Getting from home to rehearsal to a gig and back again can be a challenge, so a guitar case is essential. A guitar case will product your favorite acoustic or electric guitar
from damage and weather while being transported or stored. There are hard cases made of molded plastic or laminated wood that have been the traditional look of guitar cases. The latest guitar gig bag style features a cross-over between the hard and soft cases with a ballistic material case cover and rugged foam padding interior. These bags are strong and tough but light as well as weather-resistant. Soft cases have a nylon exterior with foam interior that protects your guitar
from the bumps of moving from place to place. The soft gig bags also feature pockets for sheet music, strings, picks and other necessary items.
A metronome is used by musicians to keep a steady tempo. The desired tempo is set and the metronome will produce that pattern for the length of a practice session. Musicians also use the metronome to set the tempo if they are composing music. The traditional metronome is a mechanical device with a swinging pendulum in a small box. Still in use today, the wind-up metronome is simple and reliable. However, the latest technology has produced pocket-sized electric metronomes that are portable, rugged and versatile. Many of these devices also produce a tuning note to allow musicians to tune their guitars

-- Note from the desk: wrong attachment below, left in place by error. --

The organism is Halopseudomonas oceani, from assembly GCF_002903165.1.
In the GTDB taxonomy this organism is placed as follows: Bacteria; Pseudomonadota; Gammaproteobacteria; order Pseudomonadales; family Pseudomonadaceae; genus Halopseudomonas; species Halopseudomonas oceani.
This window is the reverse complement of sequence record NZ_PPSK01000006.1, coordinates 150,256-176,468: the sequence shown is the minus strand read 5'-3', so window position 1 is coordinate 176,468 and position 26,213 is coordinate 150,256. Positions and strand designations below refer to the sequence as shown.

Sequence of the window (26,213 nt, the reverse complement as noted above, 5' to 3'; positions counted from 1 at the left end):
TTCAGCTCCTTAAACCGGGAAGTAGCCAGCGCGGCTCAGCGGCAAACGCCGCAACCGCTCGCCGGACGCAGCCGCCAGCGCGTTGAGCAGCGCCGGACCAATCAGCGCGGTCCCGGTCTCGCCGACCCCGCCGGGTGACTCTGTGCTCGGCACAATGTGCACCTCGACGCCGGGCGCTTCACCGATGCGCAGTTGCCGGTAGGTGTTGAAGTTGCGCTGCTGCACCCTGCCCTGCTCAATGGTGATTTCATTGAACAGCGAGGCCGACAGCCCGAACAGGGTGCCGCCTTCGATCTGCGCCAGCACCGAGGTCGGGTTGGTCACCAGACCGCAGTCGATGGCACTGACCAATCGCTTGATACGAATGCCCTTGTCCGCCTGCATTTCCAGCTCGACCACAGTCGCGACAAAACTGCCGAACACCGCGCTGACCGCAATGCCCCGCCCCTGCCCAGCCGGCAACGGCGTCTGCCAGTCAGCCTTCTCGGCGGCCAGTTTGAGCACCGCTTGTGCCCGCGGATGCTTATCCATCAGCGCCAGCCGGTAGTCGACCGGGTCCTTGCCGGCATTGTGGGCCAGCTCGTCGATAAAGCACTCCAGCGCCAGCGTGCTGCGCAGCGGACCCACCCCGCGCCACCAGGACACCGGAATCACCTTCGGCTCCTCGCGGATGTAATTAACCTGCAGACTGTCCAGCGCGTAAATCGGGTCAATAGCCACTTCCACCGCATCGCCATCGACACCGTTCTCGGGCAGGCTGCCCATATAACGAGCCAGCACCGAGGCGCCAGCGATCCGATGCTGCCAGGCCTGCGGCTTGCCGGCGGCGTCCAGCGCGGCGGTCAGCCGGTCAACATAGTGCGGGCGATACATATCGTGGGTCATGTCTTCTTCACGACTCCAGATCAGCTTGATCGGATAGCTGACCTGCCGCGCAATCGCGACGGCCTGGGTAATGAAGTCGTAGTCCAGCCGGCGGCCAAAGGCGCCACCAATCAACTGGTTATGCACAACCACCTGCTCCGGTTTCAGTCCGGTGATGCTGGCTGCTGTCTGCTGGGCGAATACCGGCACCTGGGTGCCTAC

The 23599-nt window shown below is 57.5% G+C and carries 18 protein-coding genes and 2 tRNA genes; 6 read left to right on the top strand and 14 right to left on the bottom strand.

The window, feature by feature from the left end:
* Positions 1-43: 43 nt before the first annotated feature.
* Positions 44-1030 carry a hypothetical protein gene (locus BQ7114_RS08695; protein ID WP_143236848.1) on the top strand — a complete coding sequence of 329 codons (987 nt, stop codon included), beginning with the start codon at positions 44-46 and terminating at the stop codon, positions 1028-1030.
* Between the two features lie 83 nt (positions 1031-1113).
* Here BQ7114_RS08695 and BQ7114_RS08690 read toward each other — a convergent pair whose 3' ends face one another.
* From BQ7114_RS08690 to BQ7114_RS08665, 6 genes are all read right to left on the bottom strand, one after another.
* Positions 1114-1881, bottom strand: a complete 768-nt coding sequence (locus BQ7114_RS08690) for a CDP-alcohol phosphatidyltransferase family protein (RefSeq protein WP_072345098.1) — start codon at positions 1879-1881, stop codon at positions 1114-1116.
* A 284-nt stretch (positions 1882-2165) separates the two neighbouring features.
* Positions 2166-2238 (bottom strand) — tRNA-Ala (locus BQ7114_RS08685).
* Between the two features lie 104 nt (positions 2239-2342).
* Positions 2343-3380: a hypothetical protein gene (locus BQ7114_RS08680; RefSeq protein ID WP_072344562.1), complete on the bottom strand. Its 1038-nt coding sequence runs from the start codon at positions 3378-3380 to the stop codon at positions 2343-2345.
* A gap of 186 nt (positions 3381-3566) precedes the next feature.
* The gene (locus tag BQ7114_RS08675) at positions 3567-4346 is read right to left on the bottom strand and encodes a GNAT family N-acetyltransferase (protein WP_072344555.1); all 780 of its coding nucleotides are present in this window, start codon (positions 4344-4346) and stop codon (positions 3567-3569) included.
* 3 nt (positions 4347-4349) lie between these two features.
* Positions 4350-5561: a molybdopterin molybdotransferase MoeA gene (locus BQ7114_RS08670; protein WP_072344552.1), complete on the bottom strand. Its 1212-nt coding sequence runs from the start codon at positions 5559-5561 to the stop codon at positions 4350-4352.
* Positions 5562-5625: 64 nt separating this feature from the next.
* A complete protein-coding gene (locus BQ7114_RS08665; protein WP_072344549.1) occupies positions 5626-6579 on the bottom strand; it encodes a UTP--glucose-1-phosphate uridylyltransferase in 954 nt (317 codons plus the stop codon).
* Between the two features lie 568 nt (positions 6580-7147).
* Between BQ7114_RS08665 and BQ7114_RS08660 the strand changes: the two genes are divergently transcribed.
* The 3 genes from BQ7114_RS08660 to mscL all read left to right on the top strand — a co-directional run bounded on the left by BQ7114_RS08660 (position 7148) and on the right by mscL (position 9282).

while on the go.
A guitar can be tuned in a variety of ways and musicians need to be able to tune their instruments accurately for the piece that they are playing. Using an electric guitar
tuner allows musicians to accurately obtain the pitch that they need for each string. Most guitar tuners work in two ways, for electric guitars you can plug a jack directly into the tuner which then displays information on a digital screen, while an acoustic guitar
relies on a tuner's built-in microphone to detect the sound and then display the same information. The guitar tuner displays can vary from a black needle that moves over a white background with numbers to LCD screens that display a digital "needle" or letters to help musicians tune their instruments. These displays indicate how sharp or flat a note is, allowing musicians to turn the tuning peg and change the tension of the string.